The place, with its gray sky and withered garlands, its bared spaces and scattered dead leaves, was like a theater after the performance–all strewn with crumpled playbills. ~ The Turn of the Screw by Henry James

He lowered the window, and looked out at the rising sun. There was a ridge of ploughed land, with a plough upon it where it had been left last night when the horses were unyoked; beyond, a quiet coppice-wood, in which many leaves of burning red and golden yellow still remained upon the trees. Though the earth was cold and wet, the sky was clear, and the sun rose bright, placid, and beautiful. ~ A Tale of Two Cities by Charles Dickens

Autumn Quotes

Autumn Quotes from Literature

Spooky Quotes for Halloween Cards and Invitations

September 20, 2014 by · Leave a Comment
Filed under: Everything Else 

Are you planning a Halloween party?  Maybe you’re making Halloween cards to send to friends and family?  If you need some spooky quotes for your projects then LitQuotes can help.  Our spooky, scary quotation collection has over 130 quotes from authors like Oscar Wilde, Edgar Allan Poe and Algernon Blackwood.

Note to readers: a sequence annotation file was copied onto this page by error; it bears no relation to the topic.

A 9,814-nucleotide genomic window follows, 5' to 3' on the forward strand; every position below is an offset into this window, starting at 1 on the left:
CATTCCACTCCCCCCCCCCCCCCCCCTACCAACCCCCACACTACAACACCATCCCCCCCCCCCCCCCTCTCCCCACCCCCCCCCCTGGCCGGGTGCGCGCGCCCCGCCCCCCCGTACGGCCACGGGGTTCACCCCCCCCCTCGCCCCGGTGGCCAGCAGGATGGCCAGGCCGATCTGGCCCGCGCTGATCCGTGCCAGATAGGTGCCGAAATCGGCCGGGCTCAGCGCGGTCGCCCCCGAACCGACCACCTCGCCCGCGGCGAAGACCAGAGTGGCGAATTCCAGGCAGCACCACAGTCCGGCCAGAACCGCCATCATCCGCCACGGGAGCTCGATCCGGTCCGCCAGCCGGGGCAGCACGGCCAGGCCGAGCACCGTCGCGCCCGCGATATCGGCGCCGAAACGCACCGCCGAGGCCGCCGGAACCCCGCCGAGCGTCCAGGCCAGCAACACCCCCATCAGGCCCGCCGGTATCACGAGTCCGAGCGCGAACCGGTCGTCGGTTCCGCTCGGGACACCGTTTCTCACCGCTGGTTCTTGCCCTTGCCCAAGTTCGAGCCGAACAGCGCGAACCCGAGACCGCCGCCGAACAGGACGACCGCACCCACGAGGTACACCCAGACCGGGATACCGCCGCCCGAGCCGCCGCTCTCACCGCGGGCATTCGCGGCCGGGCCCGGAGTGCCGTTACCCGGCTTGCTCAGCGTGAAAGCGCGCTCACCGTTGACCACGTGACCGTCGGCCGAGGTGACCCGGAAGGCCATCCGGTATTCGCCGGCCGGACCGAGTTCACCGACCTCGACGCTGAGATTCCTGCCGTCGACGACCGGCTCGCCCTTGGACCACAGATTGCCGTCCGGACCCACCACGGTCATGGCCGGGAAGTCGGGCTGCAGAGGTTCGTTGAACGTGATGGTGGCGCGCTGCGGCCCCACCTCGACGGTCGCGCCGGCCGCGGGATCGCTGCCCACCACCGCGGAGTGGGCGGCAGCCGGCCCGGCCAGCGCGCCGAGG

For a moment he paused there, the wind blowing his long grey locks about his head, and twisting into grotesque and fantastic folds the nameless horror of the dead man’s shroud. ~ The Canterville Ghost by Oscar Wilde

It used to puzzle him that, after dark, someone would look in round the edge of the bedroom door, and withdraw again too rapidly for him to see the face. ~ The Other Wing by Algernon Blackwood

It was already one in the morning; the rain pattered dismally against the panes, and my candle was nearly burnt out, when, by the glimmer of the half-extinguished light, I saw the dull yellow eye of the creature open. ~ Frankenstein by Mary Shelley

Ghastly grim and ancient Raven wandering from the Nightly shore,— Tell me what thy lordly name is on the Night’s Plutonian shore!” Quoth the Raven, “Nevermore.” ~ The Raven by Edgar Allan Poe